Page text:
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Killer Feature: The Elder Scrolls' learning by doing

By Ian Dransfield. Posted

While the very first Elder Scrolls game, Arena, didn’t feature it, there’s been a focus by Bethesda ever since on making it so that you upgrade your skills and abilities in its endless-roam RPGs by just doing things.

Need to get better at sword wrangling? Wrangle more swords. Need to spec up your sparkly click-fingers (‘magic’)? Then do more of that. Want to cheat to improve your combat skills? Punch an undying enemy who won’t get aggressive in the back of the head, forever. Need to get better at jumping? Jump everywhere, all the time, always.

Admittedly that latter point was lost by the 2011 release of Skyrim, given the acrobatics skill no longer existed in the dragon-baiting sequel, but it’s certainly a fond memory for anyone who put countless hours into Oblivion or Morrowind.

The best way to get better at acrobatics was indeed to spam the jump button, meaning anyone who had this little nugget in their brain would make a habit of bunny-hopping their entire existence in whichever game it was. It may have looked stupid, but it worked, and became such a force of habit that some of us (hello!) continue doing it to this day in Skyrim, even though that is, indeed, pointless.

But it does all come back to the very smart and sensible decision by Bethesda 25 years ago to make it so that you got better at things by doing those things. After all, that is how real life works. Usually. It’s a staple of the RPG genre – encouraged by Dungeons & Dragons in the most part, no doubt – that you choose what to upgrade when levelling up, at least at certain milestones.

So while you might have spent your entire campaign wailing on any and all that passed in front of you like a true murder hobo, when it came time to choose an attribute to rank up, you might well have gone straight for Charisma. After all, there’s nothing more charming than hitting everyone you ever see with a mace.

Story of my ruddy life.

I don’t mean to imply anything in D&D, the Elder Scrolls – Fallout, whatever it might be – is realistic: it’s obviously not. But there’s an element of realism to how things work out when you learn by doing. When you’re on your serial-killing rampage only to spec up your charm, it feels wooden, like a game system being played with.

When you get better at chatting up the locals because you’ve put time into bartering and deception… well screw it, it does feel more realistic. And as a result, it doesn’t take you out of the experience as much as it otherwise might.

See Bethesda’s other big RPG series for a fine example of just this: Fallout operates on a straightforward system of earning experience points, levelling up, and choosing from a list of perks.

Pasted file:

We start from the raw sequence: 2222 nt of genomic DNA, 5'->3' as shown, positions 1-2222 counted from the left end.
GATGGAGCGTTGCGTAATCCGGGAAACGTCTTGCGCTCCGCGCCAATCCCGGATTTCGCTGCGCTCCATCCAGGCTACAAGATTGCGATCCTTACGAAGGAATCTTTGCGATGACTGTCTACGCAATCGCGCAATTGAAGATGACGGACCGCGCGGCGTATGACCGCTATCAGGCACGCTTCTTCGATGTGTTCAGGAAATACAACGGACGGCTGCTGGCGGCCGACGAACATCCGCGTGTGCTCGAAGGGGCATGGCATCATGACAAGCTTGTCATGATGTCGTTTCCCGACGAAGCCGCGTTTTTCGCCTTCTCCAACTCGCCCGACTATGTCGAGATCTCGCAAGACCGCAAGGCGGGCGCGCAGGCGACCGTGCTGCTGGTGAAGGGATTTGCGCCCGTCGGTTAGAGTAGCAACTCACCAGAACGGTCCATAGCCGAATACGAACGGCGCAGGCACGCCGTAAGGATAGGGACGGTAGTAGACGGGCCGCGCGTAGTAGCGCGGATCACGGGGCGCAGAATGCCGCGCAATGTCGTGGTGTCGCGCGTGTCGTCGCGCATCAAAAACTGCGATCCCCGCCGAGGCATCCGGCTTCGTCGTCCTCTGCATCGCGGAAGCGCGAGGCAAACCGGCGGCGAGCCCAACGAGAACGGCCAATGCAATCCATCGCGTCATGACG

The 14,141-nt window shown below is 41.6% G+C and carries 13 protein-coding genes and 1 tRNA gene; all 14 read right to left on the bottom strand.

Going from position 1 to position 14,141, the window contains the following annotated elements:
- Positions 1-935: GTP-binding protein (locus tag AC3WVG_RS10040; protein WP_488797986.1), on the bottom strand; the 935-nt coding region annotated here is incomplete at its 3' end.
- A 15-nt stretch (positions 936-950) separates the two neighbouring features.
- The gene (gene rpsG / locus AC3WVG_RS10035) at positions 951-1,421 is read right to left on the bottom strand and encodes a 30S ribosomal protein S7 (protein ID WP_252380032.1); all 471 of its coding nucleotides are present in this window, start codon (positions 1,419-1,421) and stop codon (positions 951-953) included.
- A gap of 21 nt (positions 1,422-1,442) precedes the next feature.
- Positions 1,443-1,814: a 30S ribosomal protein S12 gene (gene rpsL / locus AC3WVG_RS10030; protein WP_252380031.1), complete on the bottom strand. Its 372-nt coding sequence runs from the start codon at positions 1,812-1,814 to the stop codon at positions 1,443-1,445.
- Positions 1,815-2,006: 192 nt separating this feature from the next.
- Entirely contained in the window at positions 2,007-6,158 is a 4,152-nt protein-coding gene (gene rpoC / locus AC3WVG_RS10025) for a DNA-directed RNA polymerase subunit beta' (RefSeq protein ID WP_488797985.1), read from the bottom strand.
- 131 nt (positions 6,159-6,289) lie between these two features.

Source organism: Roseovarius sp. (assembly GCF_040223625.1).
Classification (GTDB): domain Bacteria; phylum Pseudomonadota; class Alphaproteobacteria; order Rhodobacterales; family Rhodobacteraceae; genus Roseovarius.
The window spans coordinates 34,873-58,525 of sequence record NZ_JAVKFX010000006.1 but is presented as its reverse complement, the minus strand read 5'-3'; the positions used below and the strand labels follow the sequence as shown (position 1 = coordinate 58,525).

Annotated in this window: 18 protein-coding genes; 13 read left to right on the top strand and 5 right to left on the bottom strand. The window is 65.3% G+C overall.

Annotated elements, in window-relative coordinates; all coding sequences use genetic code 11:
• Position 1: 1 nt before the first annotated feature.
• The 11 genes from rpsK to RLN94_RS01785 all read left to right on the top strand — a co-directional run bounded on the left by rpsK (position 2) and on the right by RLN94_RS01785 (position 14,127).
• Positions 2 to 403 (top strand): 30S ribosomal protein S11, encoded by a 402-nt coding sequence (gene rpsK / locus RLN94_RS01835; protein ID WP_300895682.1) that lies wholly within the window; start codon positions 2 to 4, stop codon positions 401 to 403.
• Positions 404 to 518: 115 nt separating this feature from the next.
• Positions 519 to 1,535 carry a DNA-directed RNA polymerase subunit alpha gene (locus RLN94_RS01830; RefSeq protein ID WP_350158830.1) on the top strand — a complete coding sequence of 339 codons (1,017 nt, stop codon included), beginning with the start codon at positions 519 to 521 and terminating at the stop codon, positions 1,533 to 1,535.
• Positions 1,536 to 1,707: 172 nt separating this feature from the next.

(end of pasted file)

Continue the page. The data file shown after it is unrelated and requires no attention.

Previous entries to the series saw the ability to bump skills up point by point, meaning you could indeed talk your way through literally every situation you encounter only to put all your levelling into energy weapons. As a game mechanic, just as with D&D, it does a job. But it also takes you out of things as you weigh up the pros and cons of where to assign your new Token Of Power.

The fantasy side of the RPG aisle, meanwhile, offers a far more elegant approach and one that has served the Elder Scrolls series very well over the decades. It’s one that’s been lifted from whole-sale by other RPGs – though, to be fair, I can’t say for sure if Bethesda’s series was the first to go this route (and I doubt it was).

Talk to Khajiit, become better at talking (to Khajiit).

It also helps to make something that can be overwhelming and off-putting to newcomers that little bit more reasonable to get their head around. One more time with feeling: it’s learning by doing. You get better at picking locks by picking locks, just like you haven’t got better at playing the clarinet because you stopped playing it when you were at school. It might be a world surrounded by house-sized mushrooms and thieving cat-people, but everyone can understand the concept of ‘do the thing, improve the thing’.

As mentioned, Skyrim did remove some skills – more than just acrobatics, there were plenty of elements nixed for the most accessible entry to the series. But I’m hoping this isn’t the case with The Elder Scrolls VI, whenever that releases. I wouldn’t say it needs to go the direction of Morrowind, which had you learning entirely different skills for long and short blade, axes, and spears as if there are no transferable skills in this fantastical realm.

Nor would I want it pushed back to a Daggerfall level of having to learn medical skills in order to be able to diagnose the disease that’s currently killing you. That would be silly, and off-putting, and overly complex – as well as just not fun.

But I do sincerely hope acrobatics gets reintroduced, because I want to once again be jumping everywhere I go with a purpose in mind, instead of just because that’s the only way I know how to play the Elder Scrolls.

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